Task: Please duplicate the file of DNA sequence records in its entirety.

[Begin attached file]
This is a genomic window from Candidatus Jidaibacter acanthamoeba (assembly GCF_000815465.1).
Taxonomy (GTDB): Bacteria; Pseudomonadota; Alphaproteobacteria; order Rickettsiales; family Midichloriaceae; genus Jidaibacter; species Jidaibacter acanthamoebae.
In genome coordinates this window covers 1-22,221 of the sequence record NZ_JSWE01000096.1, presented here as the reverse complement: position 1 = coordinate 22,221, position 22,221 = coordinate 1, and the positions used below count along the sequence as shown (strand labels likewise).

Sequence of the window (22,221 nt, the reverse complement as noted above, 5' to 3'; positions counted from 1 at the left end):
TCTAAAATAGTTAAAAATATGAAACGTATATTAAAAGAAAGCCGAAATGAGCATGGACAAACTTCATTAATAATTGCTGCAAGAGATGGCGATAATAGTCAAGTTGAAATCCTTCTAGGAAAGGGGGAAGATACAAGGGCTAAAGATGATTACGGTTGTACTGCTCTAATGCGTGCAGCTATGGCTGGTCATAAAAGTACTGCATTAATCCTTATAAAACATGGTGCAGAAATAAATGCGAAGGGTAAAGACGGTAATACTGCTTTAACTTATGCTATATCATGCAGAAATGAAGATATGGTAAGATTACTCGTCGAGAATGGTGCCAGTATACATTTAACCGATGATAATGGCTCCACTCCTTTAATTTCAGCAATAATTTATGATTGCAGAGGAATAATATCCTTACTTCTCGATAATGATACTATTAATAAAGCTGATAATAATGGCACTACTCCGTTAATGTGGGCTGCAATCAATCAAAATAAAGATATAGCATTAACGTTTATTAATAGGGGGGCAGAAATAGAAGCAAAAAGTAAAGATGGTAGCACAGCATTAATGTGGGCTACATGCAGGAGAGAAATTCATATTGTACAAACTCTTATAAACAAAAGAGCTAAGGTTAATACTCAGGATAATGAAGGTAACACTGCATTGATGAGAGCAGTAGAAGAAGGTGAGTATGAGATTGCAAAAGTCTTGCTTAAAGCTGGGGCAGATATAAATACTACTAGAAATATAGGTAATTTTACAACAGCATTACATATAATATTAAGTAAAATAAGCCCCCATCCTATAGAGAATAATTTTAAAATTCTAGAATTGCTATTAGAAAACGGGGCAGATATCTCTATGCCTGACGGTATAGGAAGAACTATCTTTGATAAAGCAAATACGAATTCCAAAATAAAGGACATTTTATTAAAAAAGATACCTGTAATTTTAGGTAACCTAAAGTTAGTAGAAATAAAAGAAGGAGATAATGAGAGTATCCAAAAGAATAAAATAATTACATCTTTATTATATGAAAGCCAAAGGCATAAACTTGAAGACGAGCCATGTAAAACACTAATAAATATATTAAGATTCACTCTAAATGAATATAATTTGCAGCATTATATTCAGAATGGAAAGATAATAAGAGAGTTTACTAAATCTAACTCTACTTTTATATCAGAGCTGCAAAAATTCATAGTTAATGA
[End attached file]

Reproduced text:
This is a genomic window from Candidatus Jidaibacter acanthamoeba (assembly GCF_000815465.1).
Taxonomy (GTDB): Bacteria; Pseudomonadota; Alphaproteobacteria; order Rickettsiales; family Midichloriaceae; genus Jidaibacter; species Jidaibacter acanthamoebae.
In genome coordinates this window covers 1-22,221 of the sequence record NZ_JSWE01000096.1, presented here as the reverse complement: position 1 = coordinate 22,221, position 22,221 = coordinate 1, and the positions used below count along the sequence as shown (strand labels likewise).

Sequence of the window (22,221 nt, the reverse complement as noted above, 5' to 3'; positions counted from 1 at the left end):
TCTAAAATAGTTAAAAATATGAAACGTATATTAAAAGAAAGCCGAAATGAGCATGGACAAACTTCATTAATAATTGCTGCAAGAGATGGCGATAATAGTCAAGTTGAAATCCTTCTAGGAAAGGGGGAAGATACAAGGGCTAAAGATGATTACGGTTGTACTGCTCTAATGCGTGCAGCTATGGCTGGTCATAAAAGTACTGCATTAATCCTTATAAAACATGGTGCAGAAATAAATGCGAAGGGTAAAGACGGTAATACTGCTTTAACTTATGCTATATCATGCAGAAATGAAGATATGGTAAGATTACTCGTCGAGAATGGTGCCAGTATACATTTAACCGATGATAATGGCTCCACTCCTTTAATTTCAGCAATAATTTATGATTGCAGAGGAATAATATCCTTACTTCTCGATAATGATACTATTAATAAAGCTGATAATAATGGCACTACTCCGTTAATGTGGGCTGCAATCAATCAAAATAAAGATATAGCATTAACGTTTATTAATAGGGGGGCAGAAATAGAAGCAAAAAGTAAAGATGGTAGCACAGCATTAATGTGGGCTACATGCAGGAGAGAAATTCATATTGTACAAACTCTTATAAACAAAAGAGCTAAGGTTAATACTCAGGATAATGAAGGTAACACTGCATTGATGAGAGCAGTAGAAGAAGGTGAGTATGAGATTGCAAAAGTCTTGCTTAAAGCTGGGGCAGATATAAATACTACTAGAAATATAGGTAATTTTACAACAGCATTACATATAATATTAAGTAAAATAAGCCCCCATCCTATAGAGAATAATTTTAAAATTCTAGAATTGCTATTAGAAAACGGGGCAGATATCTCTATGCCTGACGGTATAGGAAGAACTATCTTTGATAAAGCAAATACGAATTCCAAAATAAAGGACATTTTATTAAAAAAGATACCTGTAATTTTAGGTAACCTAAAGTTAGTAGAAATAAAAGAAGGAGATAATGAGAGTATCCAAAAGAATAAAATAATTACATCTTTATTATATGAAAGCCAAAGGCATAAACTTGAAGACGAGCCATGTAAAACACTAATAAATATATTAAGATTCACTCTAAATGAATATAATTTGCAGCATTATATTCAGAATGGAAAGATAATAAGAGAGTTTACTAAATCTAACTCTACTTTTATATCAGAGCTGCAAAAATTCATAGTTAATGA